“Look up!” is the catch phrase coined by celebrity UK birder David Lindo, the self-styled “Urban Birder”, and it is, by and large, pretty sound advice. If you find yourself wandering the city streets with time to kill, glancing periodically above your head can reveal some truly remarkable things.
David gained prominence on the BBC’s flagship early evening TV programme “The One Show”, where he had a slot highlighting the delights of looking for and at birds in urban environments. He followed up these successful TV appearances with an autobiography imaginatively dubbed “The Urban Birder”, sharing his experiences growing up in London, and his evolving obsession with wildlife in general and birds in particular. It is a good enough read, although for me it tends to labour the “urban” theme a bit too much. I agree wholeheartedly that there’s more wildlife than you might expect in our towns and cities. Urban environments can harbour an astonishing diversity of habitats and species — but give me the choice and I’ll pick a remote Irish headland, raised bog or native woodland ahead of the bright lights of the big city every time.
Looking up is good… but looking around is better!
That said I do find myself in cities quite regularly, and have followed David’s mantra a few times… most recently on trips to Paris and London. Apart from the very real risk of colliding with pedestrians or careering into lamp-posts, looking up seems to work quite well. If I hadn’t been looking up, for example, I’d have missed the peregrines atop Sacre Couer and the Tate Modern, I’d have missed the hobby engaged in a dogfight with a kestrel over the Les Halles district in Paris, I’d have missed the crested tit atop an urban pine tree near Versailles and I’d have missed the trio of Bewick’s swans flying across London’s iconic skyline.
Most people seldom look up, especially in urban environments, and it is certainly worth considering… but if you really want to experience the wildlife around you in all its glory, then I’d suggest you broaden your scope and adopt my new mantra: look everywhere!
As a wildlife generalist I find looking up a bit limiting. It’s all right if you’re scanning for soaring birds of prey, or hoping to catch fly-by migrants crossing a slim sliver of inner-city sky, but if all you do is look up you’ll miss an awful lot of what’s going on around you. Look up and you’ll miss the delicate orchid growing just off the main footpath. Look up and you’ll miss the otter as it slips into the water from the adjacent river bank. Look up and you’ll miss the astonishing little zebra spider as it stalks its prey on a nearby wall. Look up and you’ll miss the seals just off the beach, and the humpback whales surfacing further offshore.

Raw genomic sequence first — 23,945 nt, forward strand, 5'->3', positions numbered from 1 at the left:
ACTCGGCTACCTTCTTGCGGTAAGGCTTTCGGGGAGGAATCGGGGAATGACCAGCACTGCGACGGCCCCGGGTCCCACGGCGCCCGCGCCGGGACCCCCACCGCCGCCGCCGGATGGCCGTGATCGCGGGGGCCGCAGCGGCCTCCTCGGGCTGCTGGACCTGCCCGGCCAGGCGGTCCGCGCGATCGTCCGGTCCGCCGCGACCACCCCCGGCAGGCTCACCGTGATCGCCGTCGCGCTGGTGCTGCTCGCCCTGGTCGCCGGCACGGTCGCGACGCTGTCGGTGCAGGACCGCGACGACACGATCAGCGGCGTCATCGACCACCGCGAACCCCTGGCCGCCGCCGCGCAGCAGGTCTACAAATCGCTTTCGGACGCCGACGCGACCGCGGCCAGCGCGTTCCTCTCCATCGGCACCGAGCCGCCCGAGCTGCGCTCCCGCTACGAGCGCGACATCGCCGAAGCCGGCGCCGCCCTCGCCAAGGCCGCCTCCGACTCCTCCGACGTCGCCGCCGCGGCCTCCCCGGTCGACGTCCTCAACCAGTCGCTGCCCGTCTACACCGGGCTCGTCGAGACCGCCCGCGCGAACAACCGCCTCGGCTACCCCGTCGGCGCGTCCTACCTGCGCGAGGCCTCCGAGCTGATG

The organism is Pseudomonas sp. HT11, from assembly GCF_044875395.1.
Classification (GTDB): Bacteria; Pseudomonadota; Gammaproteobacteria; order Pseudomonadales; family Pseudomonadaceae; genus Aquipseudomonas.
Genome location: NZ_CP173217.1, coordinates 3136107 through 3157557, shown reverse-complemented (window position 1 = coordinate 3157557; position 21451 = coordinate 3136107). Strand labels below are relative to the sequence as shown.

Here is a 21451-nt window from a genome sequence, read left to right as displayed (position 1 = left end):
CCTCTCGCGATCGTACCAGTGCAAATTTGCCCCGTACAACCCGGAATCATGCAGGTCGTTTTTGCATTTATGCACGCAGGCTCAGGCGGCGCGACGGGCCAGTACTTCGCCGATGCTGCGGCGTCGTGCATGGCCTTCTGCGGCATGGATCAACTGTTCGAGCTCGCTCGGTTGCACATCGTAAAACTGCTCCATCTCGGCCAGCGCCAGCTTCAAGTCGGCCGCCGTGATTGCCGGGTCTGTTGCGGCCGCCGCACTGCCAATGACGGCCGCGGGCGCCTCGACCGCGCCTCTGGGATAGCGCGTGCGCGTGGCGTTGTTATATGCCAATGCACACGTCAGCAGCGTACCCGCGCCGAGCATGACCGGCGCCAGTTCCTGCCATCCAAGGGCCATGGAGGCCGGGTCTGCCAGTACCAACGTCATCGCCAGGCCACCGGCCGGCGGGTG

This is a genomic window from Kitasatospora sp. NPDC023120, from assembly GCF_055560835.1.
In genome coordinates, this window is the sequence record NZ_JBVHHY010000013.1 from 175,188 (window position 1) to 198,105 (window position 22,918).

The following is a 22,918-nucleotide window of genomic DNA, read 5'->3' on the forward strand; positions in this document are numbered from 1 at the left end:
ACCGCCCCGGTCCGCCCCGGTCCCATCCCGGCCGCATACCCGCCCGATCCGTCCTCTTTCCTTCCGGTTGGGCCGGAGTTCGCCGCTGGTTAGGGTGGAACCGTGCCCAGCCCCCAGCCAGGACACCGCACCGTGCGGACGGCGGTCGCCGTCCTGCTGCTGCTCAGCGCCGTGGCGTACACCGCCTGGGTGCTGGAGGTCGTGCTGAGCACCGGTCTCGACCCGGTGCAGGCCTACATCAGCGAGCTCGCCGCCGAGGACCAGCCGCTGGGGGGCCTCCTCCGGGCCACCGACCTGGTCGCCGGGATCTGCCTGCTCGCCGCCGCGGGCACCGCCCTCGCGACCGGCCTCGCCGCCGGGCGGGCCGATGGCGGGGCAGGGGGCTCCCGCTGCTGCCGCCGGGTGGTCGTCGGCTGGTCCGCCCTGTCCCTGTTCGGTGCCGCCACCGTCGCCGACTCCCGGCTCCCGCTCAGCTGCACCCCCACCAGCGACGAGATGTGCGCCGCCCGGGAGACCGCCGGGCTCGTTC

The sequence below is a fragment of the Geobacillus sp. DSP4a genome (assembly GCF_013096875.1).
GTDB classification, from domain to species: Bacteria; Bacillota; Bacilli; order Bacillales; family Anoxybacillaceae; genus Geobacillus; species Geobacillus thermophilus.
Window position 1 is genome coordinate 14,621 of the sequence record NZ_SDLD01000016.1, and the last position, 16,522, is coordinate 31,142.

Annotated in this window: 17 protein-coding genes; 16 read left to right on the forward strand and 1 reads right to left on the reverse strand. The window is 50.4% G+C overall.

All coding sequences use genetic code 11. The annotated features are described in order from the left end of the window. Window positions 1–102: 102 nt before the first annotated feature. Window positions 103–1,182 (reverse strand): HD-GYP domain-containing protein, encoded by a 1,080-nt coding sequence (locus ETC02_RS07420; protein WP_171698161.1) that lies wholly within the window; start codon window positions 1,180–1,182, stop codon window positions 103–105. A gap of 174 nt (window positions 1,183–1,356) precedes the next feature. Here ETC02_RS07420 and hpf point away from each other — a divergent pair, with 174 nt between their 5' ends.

Hone your nature radar to see more wildlife
Looking up will only ever reveal a tiny sliver of the bigger natural picture. To really appreciate the rich tapestry of life around us we have to pay more attention. By honing our senses to filter out the everyday hum-drum and tune in to the natural back-story, pretty soon it starts to feel like there’s a lot more wildlife around. Usually there isn’t — we’re just starting to notice more of the things that have always been there.
It can be a tricky skill to master at first. Seeing and hearing the things our subconscious has routinely filtered out isn’t easy. You have to force yourself to pay attention, and that takes effort, but with a bit of practice in the garden, in the park, walking to work or on your lunch break you’ll soon find that it becomes second nature. Your subconscious will come full circle, and you’ll start to notice things almost without trying.
Once you cultivate this sense of heightened awareness — this nature-radar, if you like — it’s a wonderfully transferable skill. Every day becomes different, every journey to work, every walk along a familiar path, every visit to the local park. No two trips to a given location will ever be quite the same; there’s always something new to see, hear or experience.
Every time you leave the house is a potential adventure: you might see nothing, but you could see anything at all. So keep your eyes peeled… and by all means look up occasionally, just don’t forget to look down, look around…look everywhere!
First published in the Natural World column in the Weekend Magazine of the Irish Independent on Saturday 12/05/2012